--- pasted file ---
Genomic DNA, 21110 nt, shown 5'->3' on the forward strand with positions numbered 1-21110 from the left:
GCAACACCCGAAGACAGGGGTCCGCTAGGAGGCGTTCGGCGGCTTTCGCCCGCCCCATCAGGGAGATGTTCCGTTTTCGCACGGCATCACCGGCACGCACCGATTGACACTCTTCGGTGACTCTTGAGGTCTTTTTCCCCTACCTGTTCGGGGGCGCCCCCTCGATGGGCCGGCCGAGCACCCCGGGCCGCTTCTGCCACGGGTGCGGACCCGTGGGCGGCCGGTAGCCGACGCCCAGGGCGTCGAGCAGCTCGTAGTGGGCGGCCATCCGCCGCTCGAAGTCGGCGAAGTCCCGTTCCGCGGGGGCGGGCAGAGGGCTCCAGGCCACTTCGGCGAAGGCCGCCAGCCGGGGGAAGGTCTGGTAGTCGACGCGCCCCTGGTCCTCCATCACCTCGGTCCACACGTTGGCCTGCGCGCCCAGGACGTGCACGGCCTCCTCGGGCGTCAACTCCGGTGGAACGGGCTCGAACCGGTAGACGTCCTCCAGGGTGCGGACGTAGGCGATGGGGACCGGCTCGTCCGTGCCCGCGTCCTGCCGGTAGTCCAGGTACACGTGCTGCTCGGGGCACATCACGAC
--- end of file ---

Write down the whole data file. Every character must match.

Genomic DNA, 21110 nt, shown 5'->3' on the forward strand with positions numbered 1-21110 from the left:
GCAACACCCGAAGACAGGGGTCCGCTAGGAGGCGTTCGGCGGCTTTCGCCCGCCCCATCAGGGAGATGTTCCGTTTTCGCACGGCATCACCGGCACGCACCGATTGACACTCTTCGGTGACTCTTGAGGTCTTTTTCCCCTACCTGTTCGGGGGCGCCCCCTCGATGGGCCGGCCGAGCACCCCGGGCCGCTTCTGCCACGGGTGCGGACCCGTGGGCGGCCGGTAGCCGACGCCCAGGGCGTCGAGCAGCTCGTAGTGGGCGGCCATCCGCCGCTCGAAGTCGGCGAAGTCCCGTTCCGCGGGGGCGGGCAGAGGGCTCCAGGCCACTTCGGCGAAGGCCGCCAGCCGGGGGAAGGTCTGGTAGTCGACGCGCCCCTGGTCCTCCATCACCTCGGTCCACACGTTGGCCTGCGCGCCCAGGACGTGCACGGCCTCCTCGGGCGTCAACTCCGGTGGAACGGGCTCGAACCGGTAGACGTCCTCCAGGGTGCGGACGTAGGCGATGGGGACCGGCTCGTCCGTGCCCGCGTCCTGCCGGTAGTCCAGGTACACGTGCTGCTCGGGGCACATCACGAC